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BD Discloses 2 Vulnerabilities in its Pyxis, Rowa, and Viper LT Products

Becton, Dickinson and Company (BD) has self-reported two vulnerabilities that affect its BD Pyxis automated medication dispensing systems, BD Rowa pouch packaging systems, and BD Viper LT automated molecular testing systems.

Both vulnerabilities are due to the use of hard-coded credentials. If exploited, the vulnerabilities could allow an unauthorized individual to access, modify, and delete sensitive data, which could include electronic protected health information (ePHI).

The most serious vulnerability, tracked as CVE-2022-22765, affects all versions of the BD Viper LT system from 2.0. The vulnerability has been assigned a CVSS severity score of 8.0 out of 10.

BD is currently working on a fix for the vulnerability, which will be included in the upcoming BD Viper LT system Version 4.80 software release. In the meantime, BD has suggested implementing compensating controls, such as ensuring physical access controls are in place, only permitting authorized individuals to access the system, disconnecting the system from the network access where possible, and if it is not possible to disconnect the system from network access, to implement industry-standard network security policies and procedures.

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The second vulnerability, tracked as CVE-2022-22766, affects the BD Pyxis range of products and BD Rowa Pouch Packaging Systems. The vulnerability has been assigned a CVSS severity score of 7.0 out of 10. If exploited, an attacker could gain access to the file system and exploit application files that could be used to decrypt application credentials or gain access to ePHI.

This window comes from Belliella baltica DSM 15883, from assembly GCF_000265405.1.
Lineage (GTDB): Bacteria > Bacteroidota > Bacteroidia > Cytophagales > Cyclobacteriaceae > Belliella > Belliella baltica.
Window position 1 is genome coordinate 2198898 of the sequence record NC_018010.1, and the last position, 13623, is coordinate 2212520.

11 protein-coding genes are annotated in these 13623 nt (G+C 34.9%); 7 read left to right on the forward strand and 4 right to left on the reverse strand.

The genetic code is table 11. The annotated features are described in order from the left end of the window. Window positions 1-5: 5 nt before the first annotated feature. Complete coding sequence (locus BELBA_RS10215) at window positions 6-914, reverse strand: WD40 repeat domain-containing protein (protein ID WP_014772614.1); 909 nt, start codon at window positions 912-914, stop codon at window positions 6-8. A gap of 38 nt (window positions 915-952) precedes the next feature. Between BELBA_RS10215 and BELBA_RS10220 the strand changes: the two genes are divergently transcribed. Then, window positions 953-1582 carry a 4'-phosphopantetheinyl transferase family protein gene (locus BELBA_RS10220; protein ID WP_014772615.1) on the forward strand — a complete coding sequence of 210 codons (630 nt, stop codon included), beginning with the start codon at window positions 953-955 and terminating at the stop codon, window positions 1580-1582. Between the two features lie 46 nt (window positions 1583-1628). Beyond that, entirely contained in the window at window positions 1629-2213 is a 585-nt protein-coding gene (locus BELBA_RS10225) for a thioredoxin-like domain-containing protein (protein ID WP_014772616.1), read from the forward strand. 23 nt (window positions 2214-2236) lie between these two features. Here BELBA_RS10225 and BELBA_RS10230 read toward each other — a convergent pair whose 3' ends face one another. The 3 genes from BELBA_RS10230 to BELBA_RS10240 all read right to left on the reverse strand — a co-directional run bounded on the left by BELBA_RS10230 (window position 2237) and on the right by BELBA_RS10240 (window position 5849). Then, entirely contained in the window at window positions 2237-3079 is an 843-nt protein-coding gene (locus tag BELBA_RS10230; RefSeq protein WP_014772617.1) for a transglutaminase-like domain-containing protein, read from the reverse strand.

Credentials are BD managed and are not visible to or used by customers to access or use BD Pyxis devices. That means that in order to exploit the vulnerability, threat actors would have to gain access to the hardcoded credentials, infiltrate a facility’s network, and gain access to individual devices.

BD said it is in the process of strengthening credential management capabilities in BD Pyxis devices. In the meantime, compensating controls can be implemented for the affected products. These include limiting physical access to authorized personnel, tightly controlling the management of BD Pyxis system credentials provided to authorized users, isolating products in a secure VLAN or behind firewalls, and monitoring and logging network traffic. The Pyxis Security Module for automated patching and virus definition management is provided to all accounts. Users should work with their BD support team to ensure all patching and virus definitions are up to date.

“BD is committed to transparency with our customers and makes product security information, including vulnerability disclosures, available through the BD Cybersecurity Trust Center,” said BD in a statement. “As part of this commitment, BD posted product security bulletins about the use of hardcoded credentials… Hardcoded credentials are not used directly by customers or end-users to access these systems.”

There have been no reports of the vulnerabilities being exploited in clinical settings. BD self-reported the vulnerabilities to the FDA, ISAOs, and CISA for maximum awareness.

Author: Steve Alder is the editor-in-chief of HIPAA Journal. Steve is responsible for editorial policy regarding the topics covered on HIPAA Journal. He is a specialist on healthcare industry legal and regulatory affairs, and has several years of experience writing about HIPAA and other related legal topics. Steve has developed a deep understanding of regulatory issues surrounding the use of information technology in the healthcare industry and has written hundreds of articles on HIPAA-related topics.